Virgin Atlantic will hand three of the 12 Heathrow remedy slots it secured from IAG back to the British Airways parent, having dropped its short-haul European plans in favour of a UK focus.
"We planned to use two of the slots for Moscow, but following the decision of the CAA in October to award the designation to EasyJet, we are not able to operate these flights," a spokesperson tells Flightglobal.
"After a thorough review of our short-haul plans we have decided that for now we should focus on UK domestic flying."
Alongside the two planned Moscow flights, Virgin had also envisaged using at least one of the daily slot pairs for flights to Nice - another of the destinations earmarked by the CAA for future use on the remedy slots.
Both Nice and Moscow have now been dropped from the business plan, with Virgin instead utilising nine daily slot pairs to compete with IAG on Scottish services.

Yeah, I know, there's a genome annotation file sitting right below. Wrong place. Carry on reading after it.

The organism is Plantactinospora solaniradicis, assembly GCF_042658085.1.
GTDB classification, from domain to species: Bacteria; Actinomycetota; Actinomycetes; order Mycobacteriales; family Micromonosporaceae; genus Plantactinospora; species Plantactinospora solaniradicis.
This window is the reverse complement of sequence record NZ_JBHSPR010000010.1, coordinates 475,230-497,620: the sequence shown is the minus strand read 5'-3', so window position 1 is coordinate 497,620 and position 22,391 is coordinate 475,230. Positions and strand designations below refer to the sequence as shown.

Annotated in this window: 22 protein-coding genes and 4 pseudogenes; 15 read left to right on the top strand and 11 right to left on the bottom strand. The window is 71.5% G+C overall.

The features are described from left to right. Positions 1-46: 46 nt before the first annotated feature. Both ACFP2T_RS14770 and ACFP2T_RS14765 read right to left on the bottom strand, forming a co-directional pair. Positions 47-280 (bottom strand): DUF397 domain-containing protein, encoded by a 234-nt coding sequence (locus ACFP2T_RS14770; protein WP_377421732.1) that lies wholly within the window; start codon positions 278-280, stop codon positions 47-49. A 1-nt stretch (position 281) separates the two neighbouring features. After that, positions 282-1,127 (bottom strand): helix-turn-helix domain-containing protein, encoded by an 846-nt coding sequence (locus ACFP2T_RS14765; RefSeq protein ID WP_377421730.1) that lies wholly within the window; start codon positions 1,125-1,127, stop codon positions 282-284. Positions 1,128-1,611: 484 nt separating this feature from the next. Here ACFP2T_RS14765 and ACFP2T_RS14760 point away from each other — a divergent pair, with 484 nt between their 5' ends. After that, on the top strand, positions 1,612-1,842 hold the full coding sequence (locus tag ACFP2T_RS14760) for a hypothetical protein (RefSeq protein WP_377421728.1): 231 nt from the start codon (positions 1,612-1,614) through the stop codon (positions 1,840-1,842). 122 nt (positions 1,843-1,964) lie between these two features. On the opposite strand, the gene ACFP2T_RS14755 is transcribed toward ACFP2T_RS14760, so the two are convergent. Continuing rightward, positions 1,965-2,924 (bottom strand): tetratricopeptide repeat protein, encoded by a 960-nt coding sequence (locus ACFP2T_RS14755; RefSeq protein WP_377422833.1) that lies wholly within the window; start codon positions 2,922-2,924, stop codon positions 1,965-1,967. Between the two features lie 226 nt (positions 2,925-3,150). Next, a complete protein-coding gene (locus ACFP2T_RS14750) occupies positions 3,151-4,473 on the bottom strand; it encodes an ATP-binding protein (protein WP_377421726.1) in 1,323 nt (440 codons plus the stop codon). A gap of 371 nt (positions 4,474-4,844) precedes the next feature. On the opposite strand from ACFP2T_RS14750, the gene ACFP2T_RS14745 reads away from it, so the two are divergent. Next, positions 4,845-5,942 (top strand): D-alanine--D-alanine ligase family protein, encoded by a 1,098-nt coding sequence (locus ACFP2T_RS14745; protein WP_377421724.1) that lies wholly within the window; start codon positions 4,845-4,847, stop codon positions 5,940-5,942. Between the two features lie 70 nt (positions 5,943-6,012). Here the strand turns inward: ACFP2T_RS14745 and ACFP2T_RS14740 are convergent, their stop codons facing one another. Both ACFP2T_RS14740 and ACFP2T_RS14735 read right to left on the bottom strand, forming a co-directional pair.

Effective April 2013, the airline will operate six daily flights to Edinburgh plus three daily services to Aberdeen. Another three daily slot pairs will be used for Manchester, though these are separate from the 12 remedy slots.
"The [three unused remedy] slots will be returned to IAG for summer 2013, but they remain available in future seasons for airlines wishing to start operations or add frequency on the remedy routes," the spokesperson adds.
In addition to Edinburgh, Aberdeen, Moscow and Nice, the CAA has identified Riyadh and Cairo as permissible destinations for the remedy slots.
IAG handed the 12 remedy slots over to Virgin in November after the CAA voiced concerns about the former's 53% market share at Heathrow following its acquisition of BMI - a move that Virgin had vociferously lobbied against.
The airline says its upcoming domestic flights will "protect competition to and from Heathrow for the long-term".
Virgin also confirmed this week that it will wet lease four Airbus A320s from Aer Lingus for use on the domestic services. The spokesperson says no further aircraft are being sought.